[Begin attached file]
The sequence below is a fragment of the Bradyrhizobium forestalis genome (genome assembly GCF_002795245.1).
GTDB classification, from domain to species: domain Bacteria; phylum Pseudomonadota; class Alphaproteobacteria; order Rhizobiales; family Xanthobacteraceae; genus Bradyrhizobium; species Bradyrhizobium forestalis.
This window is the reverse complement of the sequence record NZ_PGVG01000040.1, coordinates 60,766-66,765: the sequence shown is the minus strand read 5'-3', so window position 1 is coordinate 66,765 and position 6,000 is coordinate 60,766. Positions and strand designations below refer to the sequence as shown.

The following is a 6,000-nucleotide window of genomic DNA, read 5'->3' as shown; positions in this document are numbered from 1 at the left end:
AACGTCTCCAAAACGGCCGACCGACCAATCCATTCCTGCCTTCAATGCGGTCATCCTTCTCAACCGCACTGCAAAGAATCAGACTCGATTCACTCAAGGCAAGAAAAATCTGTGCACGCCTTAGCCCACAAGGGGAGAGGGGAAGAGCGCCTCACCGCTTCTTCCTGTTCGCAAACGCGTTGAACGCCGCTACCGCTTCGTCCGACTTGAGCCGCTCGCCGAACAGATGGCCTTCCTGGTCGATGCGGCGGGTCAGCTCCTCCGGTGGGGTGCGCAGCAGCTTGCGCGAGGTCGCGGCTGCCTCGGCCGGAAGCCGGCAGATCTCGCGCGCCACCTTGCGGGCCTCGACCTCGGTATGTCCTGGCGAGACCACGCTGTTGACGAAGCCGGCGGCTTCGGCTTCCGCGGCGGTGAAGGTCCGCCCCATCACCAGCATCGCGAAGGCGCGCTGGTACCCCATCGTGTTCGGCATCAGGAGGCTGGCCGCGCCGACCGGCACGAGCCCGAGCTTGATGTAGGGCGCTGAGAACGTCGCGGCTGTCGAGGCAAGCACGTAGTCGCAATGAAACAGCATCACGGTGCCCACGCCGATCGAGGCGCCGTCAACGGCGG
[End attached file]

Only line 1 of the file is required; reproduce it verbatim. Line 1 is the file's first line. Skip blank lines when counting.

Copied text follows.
The sequence below is a fragment of the Bradyrhizobium forestalis genome (genome assembly GCF_002795245.1).